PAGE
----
What Is Level Money?

By HighYa Research Team
Published on: Mar 10, 2017

Level Money is a free app for Android and iOS that helps you know how much money you can spend every day based on your income and your bills/expenses.

While Level Money isn’t a traditional budgeting tool, it does operate on the principle that makes budgeting successful: spending less than you earn.

Level Money launched its app in 2013 and was eventually bought by Capital One in 2015. TechCrunch said the bank acquired Level to contribute to its mission to provide comprehensive banking solutions for its customers.

Here’s how TechCrunch described Level:

“The appeal of the app … is not only the insight it delivers but also the presentation,” the site wrote. “In a simplified, easy-to-read interface, Level Money offers data visualizations that help you better picture your current cash management situation.”

How does Level Money help you manage your money? That’s something we’ll dig into over the next few minutes. We’re going to take a look at what Level Money does, how it does it and what people are saying about it.

What Does Level Money Do?

Level Money approaches budgeting from a very basic perspective. The app calculates how much you make, earn and spend on a daily basis, including how much you want to save.

Once it crunches those numbers, it calculates how much money you’re “allowed” to spend every day in order to meet your savings goals.

It Tells You How Much You’re Allowed to Spend

You can view how much spending you have left in the app’s “Spending” tab, where it shows you three circles, each one representing the current day, week and year.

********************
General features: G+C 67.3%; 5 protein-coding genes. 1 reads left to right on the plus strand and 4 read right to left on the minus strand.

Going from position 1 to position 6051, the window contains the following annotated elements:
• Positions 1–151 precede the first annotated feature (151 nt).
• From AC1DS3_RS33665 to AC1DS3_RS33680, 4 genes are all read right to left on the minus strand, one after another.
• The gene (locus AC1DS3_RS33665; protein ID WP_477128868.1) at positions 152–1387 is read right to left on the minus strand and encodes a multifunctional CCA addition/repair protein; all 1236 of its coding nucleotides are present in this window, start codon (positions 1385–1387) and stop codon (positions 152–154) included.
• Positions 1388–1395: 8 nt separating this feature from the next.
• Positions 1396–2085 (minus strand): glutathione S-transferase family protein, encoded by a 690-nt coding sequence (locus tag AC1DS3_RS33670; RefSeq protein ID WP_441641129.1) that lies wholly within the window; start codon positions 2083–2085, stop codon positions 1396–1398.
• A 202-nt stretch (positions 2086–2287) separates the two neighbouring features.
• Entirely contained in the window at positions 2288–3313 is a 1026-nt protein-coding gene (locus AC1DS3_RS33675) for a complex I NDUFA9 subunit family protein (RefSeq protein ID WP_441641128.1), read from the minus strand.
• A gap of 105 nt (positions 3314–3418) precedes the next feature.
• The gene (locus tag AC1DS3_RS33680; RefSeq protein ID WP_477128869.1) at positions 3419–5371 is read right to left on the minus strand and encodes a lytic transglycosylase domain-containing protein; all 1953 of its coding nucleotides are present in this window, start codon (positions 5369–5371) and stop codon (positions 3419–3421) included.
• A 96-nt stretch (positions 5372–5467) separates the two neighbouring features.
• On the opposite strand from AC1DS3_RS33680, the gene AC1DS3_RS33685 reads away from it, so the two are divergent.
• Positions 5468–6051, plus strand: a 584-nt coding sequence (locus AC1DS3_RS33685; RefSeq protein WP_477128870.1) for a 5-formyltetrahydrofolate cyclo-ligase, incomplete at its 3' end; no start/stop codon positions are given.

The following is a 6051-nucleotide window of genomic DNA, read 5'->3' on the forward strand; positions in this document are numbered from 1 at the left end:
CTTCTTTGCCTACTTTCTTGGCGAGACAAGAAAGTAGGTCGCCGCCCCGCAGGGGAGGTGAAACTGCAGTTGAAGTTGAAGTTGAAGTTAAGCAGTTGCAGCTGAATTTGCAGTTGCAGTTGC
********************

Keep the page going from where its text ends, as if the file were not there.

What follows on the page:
Within those circles is a dollar amount equivalent to what you’re allowed to spend for the day in order to reach your savings goal, or just to make sure you have enough money to cover your spending.

These dollar amounts take into account bills you’ve already paid and income you’ve already earned, not bills in the future or income you will earn.

This method of budgeting is similar to the envelope method of budgeting, where you have multiple envelopes with money in them.

Each envelope is a spending category and the money inside is the budgeted money for that category. Once that money is gone, then you can’t spend any more money in that category.

Level Money takes that concept and basically divides the amount of extra money you have by the number of days in the month. Each day is like its own envelope, and these digital envelopes tell you how much you can spend and alert you if you’ve overspent or underspent.

It Tells You How Much You’re Spending and Earning

Level Money also keeps track of the balances you have in your connected accounts (checking, savings and credit cards), as well as recurring expenses, income, saving and tracking.

The first four are pretty straightforward. The app sifts through your connected accounts and identifies which bills are recurring. Level Money also finds income sources in your accounts.

Identifying the money you’ve saved only works if you connect a savings account. When that account is connected, you can see how much you’re racking up on a day-to-day basis.

Tracking Purchases

The final tool in the Level Money toolbox is crucial to your success with this app. While Level Money isn’t a traditional budgeting app like Mint or YNAB, it does offer a decent tool for tracking spending.

Level Money’s “Tracking” feature allows you to add categories of spending, much like you would a normal budget. However, you’ll have to tell Level Money which stores you want to be included in that category.

So, if you buy your groceries at Walmart, you’ll have to go to tracking, add “Groceries” and then add Walmart as a merchant in that category.

Then, as your Walmart purchases roll in, Level Money adds those transactions to your Groceries tracker.

As a budgeting tool and spending tracker, we think Level Money is more like Mint than YNAB because Mint automatically downloads your bank activity just like Level Money does.

However, it’s important to remember that Level Money isn’t a pure budgeting tool like Mint because you can’t set spending limits for specific categories.

How do you know how much you can spend in a certain category? In theory, you’re supposed to know your limit in that category and stick with the daily spending limit that Level Money gives you.

How Does Level Money Do What It Does?